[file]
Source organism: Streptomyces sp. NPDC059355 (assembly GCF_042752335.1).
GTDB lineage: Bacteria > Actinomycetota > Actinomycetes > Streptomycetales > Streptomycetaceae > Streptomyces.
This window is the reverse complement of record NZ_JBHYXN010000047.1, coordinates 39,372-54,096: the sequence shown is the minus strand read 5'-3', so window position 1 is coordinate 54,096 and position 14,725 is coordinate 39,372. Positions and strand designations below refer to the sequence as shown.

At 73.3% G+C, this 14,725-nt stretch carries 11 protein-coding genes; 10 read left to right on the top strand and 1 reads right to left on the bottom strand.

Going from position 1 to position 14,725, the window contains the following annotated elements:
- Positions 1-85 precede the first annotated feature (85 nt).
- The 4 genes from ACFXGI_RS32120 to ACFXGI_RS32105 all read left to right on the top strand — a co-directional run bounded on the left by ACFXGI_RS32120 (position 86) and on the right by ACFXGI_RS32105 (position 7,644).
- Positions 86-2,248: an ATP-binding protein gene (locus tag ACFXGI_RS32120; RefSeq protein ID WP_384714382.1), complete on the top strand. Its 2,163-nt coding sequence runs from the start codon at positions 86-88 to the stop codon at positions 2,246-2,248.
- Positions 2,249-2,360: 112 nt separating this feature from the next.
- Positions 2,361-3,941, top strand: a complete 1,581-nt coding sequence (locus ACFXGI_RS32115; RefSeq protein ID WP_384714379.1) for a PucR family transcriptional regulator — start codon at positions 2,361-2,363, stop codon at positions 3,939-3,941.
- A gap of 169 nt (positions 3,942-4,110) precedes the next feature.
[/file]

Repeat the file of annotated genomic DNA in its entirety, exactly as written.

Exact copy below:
Source organism: Streptomyces sp. NPDC059355 (assembly GCF_042752335.1).
GTDB lineage: Bacteria > Actinomycetota > Actinomycetes > Streptomycetales > Streptomycetaceae > Streptomyces.
This window is the reverse complement of record NZ_JBHYXN010000047.1, coordinates 39,372-54,096: the sequence shown is the minus strand read 5'-3', so window position 1 is coordinate 54,096 and position 14,725 is coordinate 39,372. Positions and strand designations below refer to the sequence as shown.

At 73.3% G+C, this 14,725-nt stretch carries 11 protein-coding genes; 10 read left to right on the top strand and 1 reads right to left on the bottom strand.

Going from position 1 to position 14,725, the window contains the following annotated elements:
- Positions 1-85 precede the first annotated feature (85 nt).
- The 4 genes from ACFXGI_RS32120 to ACFXGI_RS32105 all read left to right on the top strand — a co-directional run bounded on the left by ACFXGI_RS32120 (position 86) and on the right by ACFXGI_RS32105 (position 7,644).
- Positions 86-2,248: an ATP-binding protein gene (locus tag ACFXGI_RS32120; RefSeq protein ID WP_384714382.1), complete on the top strand. Its 2,163-nt coding sequence runs from the start codon at positions 86-88 to the stop codon at positions 2,246-2,248.
- Positions 2,249-2,360: 112 nt separating this feature from the next.
- Positions 2,361-3,941, top strand: a complete 1,581-nt coding sequence (locus ACFXGI_RS32115; RefSeq protein ID WP_384714379.1) for a PucR family transcriptional regulator — start codon at positions 2,361-2,363, stop codon at positions 3,939-3,941.
- A gap of 169 nt (positions 3,942-4,110) precedes the next feature.